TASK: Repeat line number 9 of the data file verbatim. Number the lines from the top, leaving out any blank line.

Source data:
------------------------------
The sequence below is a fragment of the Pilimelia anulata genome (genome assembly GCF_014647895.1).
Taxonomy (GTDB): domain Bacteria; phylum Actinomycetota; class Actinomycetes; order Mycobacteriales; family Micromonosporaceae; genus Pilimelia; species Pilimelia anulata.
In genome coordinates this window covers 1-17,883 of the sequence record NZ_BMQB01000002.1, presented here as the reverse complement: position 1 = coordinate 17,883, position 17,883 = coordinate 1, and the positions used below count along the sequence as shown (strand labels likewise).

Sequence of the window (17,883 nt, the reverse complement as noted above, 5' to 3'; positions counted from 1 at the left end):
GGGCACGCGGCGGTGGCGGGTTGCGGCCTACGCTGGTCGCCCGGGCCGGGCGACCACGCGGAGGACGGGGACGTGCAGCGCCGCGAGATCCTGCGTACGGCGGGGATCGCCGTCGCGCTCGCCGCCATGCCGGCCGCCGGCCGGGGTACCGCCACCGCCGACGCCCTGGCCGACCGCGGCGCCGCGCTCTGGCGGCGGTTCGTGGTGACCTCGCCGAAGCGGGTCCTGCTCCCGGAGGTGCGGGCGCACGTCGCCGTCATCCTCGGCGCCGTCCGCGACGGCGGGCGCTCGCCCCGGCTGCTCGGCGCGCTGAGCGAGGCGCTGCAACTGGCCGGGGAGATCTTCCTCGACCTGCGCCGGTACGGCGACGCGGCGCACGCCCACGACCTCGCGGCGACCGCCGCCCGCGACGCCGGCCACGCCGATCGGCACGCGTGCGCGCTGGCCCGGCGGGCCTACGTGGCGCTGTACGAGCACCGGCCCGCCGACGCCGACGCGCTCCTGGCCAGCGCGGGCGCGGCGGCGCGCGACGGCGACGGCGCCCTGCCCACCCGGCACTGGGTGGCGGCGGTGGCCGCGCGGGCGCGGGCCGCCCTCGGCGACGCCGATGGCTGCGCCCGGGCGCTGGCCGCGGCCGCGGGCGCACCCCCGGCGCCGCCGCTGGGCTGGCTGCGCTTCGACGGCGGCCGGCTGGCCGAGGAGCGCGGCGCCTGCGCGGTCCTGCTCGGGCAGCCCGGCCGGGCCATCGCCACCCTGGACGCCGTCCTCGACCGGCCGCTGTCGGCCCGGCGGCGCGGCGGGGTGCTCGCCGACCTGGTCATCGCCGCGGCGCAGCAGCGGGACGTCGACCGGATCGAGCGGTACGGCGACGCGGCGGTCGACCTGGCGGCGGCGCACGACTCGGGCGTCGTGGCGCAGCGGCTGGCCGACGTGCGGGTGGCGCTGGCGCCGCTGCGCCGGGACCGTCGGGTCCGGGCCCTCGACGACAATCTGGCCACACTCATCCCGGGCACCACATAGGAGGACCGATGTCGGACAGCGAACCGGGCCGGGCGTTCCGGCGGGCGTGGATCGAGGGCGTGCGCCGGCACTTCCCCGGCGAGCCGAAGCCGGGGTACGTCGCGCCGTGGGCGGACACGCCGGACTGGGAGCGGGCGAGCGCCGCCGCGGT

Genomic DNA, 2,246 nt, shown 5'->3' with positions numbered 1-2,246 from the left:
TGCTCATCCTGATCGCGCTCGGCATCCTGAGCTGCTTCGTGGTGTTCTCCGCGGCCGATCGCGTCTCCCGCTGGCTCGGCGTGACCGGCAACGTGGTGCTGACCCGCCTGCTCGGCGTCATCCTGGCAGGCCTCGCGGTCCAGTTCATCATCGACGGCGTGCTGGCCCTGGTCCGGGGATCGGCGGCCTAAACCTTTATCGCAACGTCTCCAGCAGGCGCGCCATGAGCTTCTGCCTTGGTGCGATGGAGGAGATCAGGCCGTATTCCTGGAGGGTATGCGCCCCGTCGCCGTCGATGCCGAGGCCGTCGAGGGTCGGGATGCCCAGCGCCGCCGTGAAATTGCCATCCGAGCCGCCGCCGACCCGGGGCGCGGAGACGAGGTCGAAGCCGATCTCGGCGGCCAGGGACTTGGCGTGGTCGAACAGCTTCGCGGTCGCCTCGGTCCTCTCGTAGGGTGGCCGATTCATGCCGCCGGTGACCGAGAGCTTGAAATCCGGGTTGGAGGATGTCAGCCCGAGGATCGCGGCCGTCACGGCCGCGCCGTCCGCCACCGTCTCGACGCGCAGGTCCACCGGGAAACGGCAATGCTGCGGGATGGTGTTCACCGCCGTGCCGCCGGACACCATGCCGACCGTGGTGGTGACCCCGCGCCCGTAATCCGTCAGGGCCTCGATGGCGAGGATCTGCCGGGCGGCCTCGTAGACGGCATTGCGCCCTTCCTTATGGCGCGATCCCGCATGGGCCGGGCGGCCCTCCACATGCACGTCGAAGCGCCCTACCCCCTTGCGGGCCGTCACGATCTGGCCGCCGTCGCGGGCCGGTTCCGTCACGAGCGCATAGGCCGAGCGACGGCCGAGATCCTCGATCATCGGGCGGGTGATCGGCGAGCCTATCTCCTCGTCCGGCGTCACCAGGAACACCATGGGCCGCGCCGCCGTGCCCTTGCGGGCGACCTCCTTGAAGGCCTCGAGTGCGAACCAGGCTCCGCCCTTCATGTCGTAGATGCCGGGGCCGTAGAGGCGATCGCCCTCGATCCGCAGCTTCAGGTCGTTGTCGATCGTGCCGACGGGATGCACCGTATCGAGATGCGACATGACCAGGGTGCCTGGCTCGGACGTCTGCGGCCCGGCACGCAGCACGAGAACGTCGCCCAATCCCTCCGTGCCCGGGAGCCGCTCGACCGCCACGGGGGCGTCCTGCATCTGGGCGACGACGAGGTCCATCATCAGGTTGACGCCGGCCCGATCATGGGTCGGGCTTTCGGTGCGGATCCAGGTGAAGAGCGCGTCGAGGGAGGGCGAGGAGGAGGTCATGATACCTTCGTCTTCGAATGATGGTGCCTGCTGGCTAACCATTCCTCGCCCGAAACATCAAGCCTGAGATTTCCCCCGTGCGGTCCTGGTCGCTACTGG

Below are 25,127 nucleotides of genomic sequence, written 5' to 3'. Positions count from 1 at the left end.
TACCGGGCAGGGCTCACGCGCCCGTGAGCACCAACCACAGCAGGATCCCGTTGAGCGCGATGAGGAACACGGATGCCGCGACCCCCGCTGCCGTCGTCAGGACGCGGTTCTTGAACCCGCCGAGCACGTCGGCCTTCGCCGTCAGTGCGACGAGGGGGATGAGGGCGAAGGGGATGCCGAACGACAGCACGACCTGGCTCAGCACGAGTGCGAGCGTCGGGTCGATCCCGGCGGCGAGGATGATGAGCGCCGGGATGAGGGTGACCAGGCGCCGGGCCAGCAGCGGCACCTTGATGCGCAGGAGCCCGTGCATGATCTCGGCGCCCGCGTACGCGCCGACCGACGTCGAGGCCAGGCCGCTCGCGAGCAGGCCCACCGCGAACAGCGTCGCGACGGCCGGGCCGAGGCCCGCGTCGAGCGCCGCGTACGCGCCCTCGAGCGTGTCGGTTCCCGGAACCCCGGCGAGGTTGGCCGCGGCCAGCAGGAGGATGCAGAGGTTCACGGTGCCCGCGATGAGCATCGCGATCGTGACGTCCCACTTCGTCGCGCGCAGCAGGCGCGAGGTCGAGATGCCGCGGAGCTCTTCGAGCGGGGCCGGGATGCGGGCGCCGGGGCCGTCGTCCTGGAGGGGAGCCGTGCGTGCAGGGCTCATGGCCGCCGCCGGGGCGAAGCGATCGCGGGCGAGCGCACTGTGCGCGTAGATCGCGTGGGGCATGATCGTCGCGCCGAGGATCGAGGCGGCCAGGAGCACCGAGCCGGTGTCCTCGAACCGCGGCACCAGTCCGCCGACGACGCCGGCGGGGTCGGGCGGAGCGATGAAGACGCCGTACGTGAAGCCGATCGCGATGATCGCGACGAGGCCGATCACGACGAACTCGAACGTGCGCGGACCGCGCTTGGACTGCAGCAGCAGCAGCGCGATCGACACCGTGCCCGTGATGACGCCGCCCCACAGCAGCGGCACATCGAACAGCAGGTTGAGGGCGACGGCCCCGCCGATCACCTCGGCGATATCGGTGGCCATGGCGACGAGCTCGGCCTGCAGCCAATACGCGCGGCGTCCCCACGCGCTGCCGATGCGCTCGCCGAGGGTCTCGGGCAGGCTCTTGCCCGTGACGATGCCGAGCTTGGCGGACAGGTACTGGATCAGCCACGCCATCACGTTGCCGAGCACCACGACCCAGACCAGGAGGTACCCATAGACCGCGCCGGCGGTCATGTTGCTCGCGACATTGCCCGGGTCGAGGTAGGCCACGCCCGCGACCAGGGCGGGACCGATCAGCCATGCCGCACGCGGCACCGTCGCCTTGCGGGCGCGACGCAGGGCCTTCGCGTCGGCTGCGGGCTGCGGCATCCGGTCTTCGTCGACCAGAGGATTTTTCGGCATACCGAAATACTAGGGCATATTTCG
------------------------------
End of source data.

TACCGGGCAGGGCTCACGCGCCCGTGAGCACCAACCACAGCAGGATCCCGTTGAGCGCGATGAGGAACACGGATGCCGCGACCCCCGCTGCCGTCGTCAGGACGCGGTTCTTGAACCCGCCGAGCACGTCGGCCTTCGCCGTCAGTGCGACGAGGGGGATGAGGGCGAAGGGGATGCCGAACGACAGCACGACCTGGCTCAGCACGAGTGCGAGCGTCGGGTCGATCCCGGCGGCGAGGATGATGAGCGCCGGGATGAGGGTGACCAGGCGCCGGGCCAGCAGCGGCACCTTGATGCGCAGGAGCCCGTGCATGATCTCGGCGCCCGCGTACGCGCCGACCGACGTCGAGGCCAGGCCGCTCGCGAGCAGGCCCACCGCGAACAGCGTCGCGACGGCCGGGCCGAGGCCCGCGTCGAGCGCCGCGTACGCGCCCTCGAGCGTGTCGGTTCCCGGAACCCCGGCGAGGTTGGCCGCGGCCAGCAGGAGGATGCAGAGGTTCACGGTGCCCGCGATGAGCATCGCGATCGTGACGTCCCACTTCGTCGCGCGCAGCAGGCGCGAGGTCGAGATGCCGCGGAGCTCTTCGAGCGGGGCCGGGATGCGGGCGCCGGGGCCGTCGTCCTGGAGGGGAGCCGTGCGTGCAGGGCTCATGGCCGCCGCCGGGGCGAAGCGATCGCGGGCGAGCGCACTGTGCGCGTAGATCGCGTGGGGCATGATCGTCGCGCCGAGGATCGAGGCGGCCAGGAGCACCGAGCCGGTGTCCTCGAACCGCGGCACCAGTCCGCCGACGACGCCGGCGGGGTCGGGCGGAGCGATGAAGACGCCGTACGTGAAGCCGATCGCGATGATCGCGACGAGGCCGATCACGACGAACTCGAACGTGCGCGGACCGCGCTTGGACTGCAGCAGCAGCAGCGCGATCGACACCGTGCCCGTGATGACGCCGCCCCACAGCAGCGGCACATCGAACAGCAGGTTGAGGGCGACGGCCCCGCCGATCACCTCGGCGATATCGGTGGCCATGGCGACGAGCTCGGCCTGCAGCCAATACGCGCGGCGTCCCCACGCGCTGCCGATGCGCTCGCCGAGGGTCTCGGGCAGGCTCTTGCCCGTGACGATGCCGAGCTTGGCGGACAGGTACTGGATCAGCCACGCCATCACGTTGCCGAGCACCACGACCCAGACCAGGAGGTACCCATAGACCGCGCCGGCGGTCATGTTGCTCGCGACATTGCCCGGGTCGAGGTAGGCCACGCCCGCGACCAGGGCGGGACCGATCAGCCATGCCGCACGCGGCACCGTCGCCTTGCGGGCGCGACGCAGGGCCTTCGCGTCGGCTGCGGGCTGCGGCATCCGGTCTTCGTCGACCAGAGGATTTTTCGGCATACCGAAATACTAGGGCATATTTCG